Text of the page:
When I look back at the first few months of motherhood, I can't help but notice a few regrets. Of course, there's a learning curve to this whole mom thing, so I'm pretty kind to myself and understanding about the few (read: many) new mom mistakes I've made. However, I wish I would've ignored a few key pieces of advice (like sleeping when the baby sleeps) and I wish I was more transparent about my experience with postpartum depression (PPD). Sadly, I let the reasons why I was afraid to talk about my PPD cloud my judgment and keep me silent and, in the end, prolong a suffering I didn't have to endure.
The social stigma surrounding mental illness is no secret but I didn't realize just how powerful it was until I experience postpartum depression and felt the weight of certain expectations on my already-exhausted shoulders. Suddenly I was a mom with responsibilities and obligations and a standard to uphold and it all just seemed so overwhelming. I didn't feel how so many people told me I would feel once I became a mother, and the difference between what was marketed to me vs. what I was experiencing became obvious and, as a result, scary. I wanted help and I wanted to be honest about my feelings and what I was experiencing, but I didn't want to "fail" at being the mother I felt everyone expected me to be. So, I shut my mouth and buried my head and I did what is arguably the worst thing a woman with postpartum depression can do. I didn't say anything at all.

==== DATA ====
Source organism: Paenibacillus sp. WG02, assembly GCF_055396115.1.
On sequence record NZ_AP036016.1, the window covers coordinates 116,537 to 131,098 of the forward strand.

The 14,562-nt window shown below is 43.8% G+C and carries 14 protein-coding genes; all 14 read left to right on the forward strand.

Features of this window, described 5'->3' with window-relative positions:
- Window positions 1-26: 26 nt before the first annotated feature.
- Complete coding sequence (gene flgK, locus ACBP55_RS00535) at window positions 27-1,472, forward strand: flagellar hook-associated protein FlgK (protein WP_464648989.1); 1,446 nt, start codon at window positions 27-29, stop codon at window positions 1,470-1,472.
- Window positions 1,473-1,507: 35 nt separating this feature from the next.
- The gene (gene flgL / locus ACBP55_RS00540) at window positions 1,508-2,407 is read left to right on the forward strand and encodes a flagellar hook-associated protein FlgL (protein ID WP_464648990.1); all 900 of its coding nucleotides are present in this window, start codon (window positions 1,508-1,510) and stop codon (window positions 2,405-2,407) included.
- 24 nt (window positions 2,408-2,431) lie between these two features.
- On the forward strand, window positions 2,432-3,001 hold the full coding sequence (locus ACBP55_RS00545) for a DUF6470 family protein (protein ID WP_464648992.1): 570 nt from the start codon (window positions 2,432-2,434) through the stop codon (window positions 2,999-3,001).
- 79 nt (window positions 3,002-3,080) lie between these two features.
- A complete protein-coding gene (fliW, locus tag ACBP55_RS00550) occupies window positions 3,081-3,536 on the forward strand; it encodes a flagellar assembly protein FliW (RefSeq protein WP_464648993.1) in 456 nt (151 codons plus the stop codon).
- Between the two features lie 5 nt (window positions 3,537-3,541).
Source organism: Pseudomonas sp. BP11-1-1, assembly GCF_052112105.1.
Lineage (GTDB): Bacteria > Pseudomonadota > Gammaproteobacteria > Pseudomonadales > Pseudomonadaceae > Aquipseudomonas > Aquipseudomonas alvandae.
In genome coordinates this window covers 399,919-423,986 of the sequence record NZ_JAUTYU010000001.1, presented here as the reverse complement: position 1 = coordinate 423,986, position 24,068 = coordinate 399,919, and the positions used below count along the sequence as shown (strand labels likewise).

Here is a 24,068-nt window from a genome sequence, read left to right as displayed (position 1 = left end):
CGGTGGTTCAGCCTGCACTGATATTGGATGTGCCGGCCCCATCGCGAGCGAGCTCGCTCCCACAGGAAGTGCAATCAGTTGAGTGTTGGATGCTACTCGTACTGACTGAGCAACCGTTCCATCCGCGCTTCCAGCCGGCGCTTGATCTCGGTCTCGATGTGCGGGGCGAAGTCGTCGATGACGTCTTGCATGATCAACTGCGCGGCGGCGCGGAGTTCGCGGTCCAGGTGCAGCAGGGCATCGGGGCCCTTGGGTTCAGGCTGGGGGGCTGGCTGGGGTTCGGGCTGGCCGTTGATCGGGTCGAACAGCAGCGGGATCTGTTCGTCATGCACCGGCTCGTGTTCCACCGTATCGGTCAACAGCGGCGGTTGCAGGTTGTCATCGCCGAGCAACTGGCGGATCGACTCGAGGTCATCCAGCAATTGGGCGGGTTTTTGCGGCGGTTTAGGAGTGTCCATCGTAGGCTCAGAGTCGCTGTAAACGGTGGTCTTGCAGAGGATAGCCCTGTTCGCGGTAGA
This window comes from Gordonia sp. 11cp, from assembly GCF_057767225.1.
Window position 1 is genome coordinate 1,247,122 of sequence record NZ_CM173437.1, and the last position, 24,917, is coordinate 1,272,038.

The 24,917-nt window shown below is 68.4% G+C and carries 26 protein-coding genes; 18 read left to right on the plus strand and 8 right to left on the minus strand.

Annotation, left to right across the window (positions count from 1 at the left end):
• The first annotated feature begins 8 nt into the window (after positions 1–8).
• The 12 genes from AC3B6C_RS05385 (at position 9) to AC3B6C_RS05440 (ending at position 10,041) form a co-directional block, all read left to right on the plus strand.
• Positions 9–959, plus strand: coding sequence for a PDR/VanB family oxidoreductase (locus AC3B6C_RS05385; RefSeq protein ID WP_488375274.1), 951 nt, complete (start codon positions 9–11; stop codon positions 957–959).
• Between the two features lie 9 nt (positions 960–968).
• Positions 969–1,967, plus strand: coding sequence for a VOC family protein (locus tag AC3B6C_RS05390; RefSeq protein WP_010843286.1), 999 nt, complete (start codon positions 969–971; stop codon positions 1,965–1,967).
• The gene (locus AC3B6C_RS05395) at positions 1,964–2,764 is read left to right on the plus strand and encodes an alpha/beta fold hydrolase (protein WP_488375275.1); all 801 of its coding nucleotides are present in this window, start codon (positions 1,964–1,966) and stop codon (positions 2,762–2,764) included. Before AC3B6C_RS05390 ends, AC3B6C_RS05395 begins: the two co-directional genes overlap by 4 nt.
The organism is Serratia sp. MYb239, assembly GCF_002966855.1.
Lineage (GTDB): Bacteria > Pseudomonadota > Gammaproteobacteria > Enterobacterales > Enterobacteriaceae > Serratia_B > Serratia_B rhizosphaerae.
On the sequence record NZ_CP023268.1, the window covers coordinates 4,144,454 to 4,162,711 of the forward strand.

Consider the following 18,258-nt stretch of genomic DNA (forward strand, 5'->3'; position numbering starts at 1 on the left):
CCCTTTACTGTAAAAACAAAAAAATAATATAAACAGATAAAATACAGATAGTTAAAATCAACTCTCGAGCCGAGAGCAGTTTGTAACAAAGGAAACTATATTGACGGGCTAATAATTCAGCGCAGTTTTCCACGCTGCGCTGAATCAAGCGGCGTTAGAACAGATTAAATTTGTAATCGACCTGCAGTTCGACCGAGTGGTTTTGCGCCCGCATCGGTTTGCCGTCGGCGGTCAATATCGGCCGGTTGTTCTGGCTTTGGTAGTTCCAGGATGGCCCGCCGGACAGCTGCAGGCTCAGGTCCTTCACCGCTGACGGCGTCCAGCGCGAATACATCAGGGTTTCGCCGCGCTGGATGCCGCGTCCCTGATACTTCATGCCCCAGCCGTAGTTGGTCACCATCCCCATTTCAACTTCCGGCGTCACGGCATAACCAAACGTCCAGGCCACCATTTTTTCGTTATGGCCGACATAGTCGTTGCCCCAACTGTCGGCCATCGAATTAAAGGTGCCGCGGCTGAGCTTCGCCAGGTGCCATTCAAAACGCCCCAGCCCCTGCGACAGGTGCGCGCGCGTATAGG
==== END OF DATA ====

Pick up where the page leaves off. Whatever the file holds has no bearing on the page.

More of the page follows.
Thankfully, I had a very supportive partner and a concerned mother in my corner, who noticed the signs of postpartum depression and encouraged me to talk to someone and ask for help and seek treatment. However, it's painful to look back at those first few months of motherhood, remember the suffering I endured and realize that it wasn't, at all, necessary. So, if you're suffering from postpartum depression, please learn form my mistake. Don't let the following reasons keep you silent. Speak out. Get the help you need and deserve. You're not alone.